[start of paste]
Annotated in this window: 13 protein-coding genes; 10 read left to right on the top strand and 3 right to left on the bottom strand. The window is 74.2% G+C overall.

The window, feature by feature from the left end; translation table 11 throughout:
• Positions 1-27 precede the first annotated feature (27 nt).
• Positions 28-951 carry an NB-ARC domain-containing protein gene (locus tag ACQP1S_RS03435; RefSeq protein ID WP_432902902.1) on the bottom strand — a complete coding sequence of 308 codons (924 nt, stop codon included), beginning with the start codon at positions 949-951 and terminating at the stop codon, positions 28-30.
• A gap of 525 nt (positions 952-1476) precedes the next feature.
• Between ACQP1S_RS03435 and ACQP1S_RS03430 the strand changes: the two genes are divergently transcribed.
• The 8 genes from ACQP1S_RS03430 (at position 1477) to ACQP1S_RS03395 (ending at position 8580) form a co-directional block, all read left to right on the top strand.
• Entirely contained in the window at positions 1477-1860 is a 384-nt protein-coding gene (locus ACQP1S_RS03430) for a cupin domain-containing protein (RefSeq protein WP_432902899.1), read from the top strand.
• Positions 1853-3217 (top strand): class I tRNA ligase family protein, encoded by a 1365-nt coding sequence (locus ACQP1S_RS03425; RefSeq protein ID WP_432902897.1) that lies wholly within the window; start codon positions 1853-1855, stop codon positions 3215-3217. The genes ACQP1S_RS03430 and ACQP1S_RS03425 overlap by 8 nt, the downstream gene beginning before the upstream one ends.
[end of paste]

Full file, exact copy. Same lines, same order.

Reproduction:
Annotated in this window: 13 protein-coding genes; 10 read left to right on the top strand and 3 right to left on the bottom strand. The window is 74.2% G+C overall.

The window, feature by feature from the left end; translation table 11 throughout:
• Positions 1-27 precede the first annotated feature (27 nt).
• Positions 28-951 carry an NB-ARC domain-containing protein gene (locus tag ACQP1S_RS03435; RefSeq protein ID WP_432902902.1) on the bottom strand — a complete coding sequence of 308 codons (924 nt, stop codon included), beginning with the start codon at positions 949-951 and terminating at the stop codon, positions 28-30.
• A gap of 525 nt (positions 952-1476) precedes the next feature.
• Between ACQP1S_RS03435 and ACQP1S_RS03430 the strand changes: the two genes are divergently transcribed.
• The 8 genes from ACQP1S_RS03430 (at position 1477) to ACQP1S_RS03395 (ending at position 8580) form a co-directional block, all read left to right on the top strand.
• Entirely contained in the window at positions 1477-1860 is a 384-nt protein-coding gene (locus ACQP1S_RS03430) for a cupin domain-containing protein (RefSeq protein WP_432902899.1), read from the top strand.
• Positions 1853-3217 (top strand): class I tRNA ligase family protein, encoded by a 1365-nt coding sequence (locus ACQP1S_RS03425; RefSeq protein ID WP_432902897.1) that lies wholly within the window; start codon positions 1853-1855, stop codon positions 3215-3217. The genes ACQP1S_RS03430 and ACQP1S_RS03425 overlap by 8 nt, the downstream gene beginning before the upstream one ends.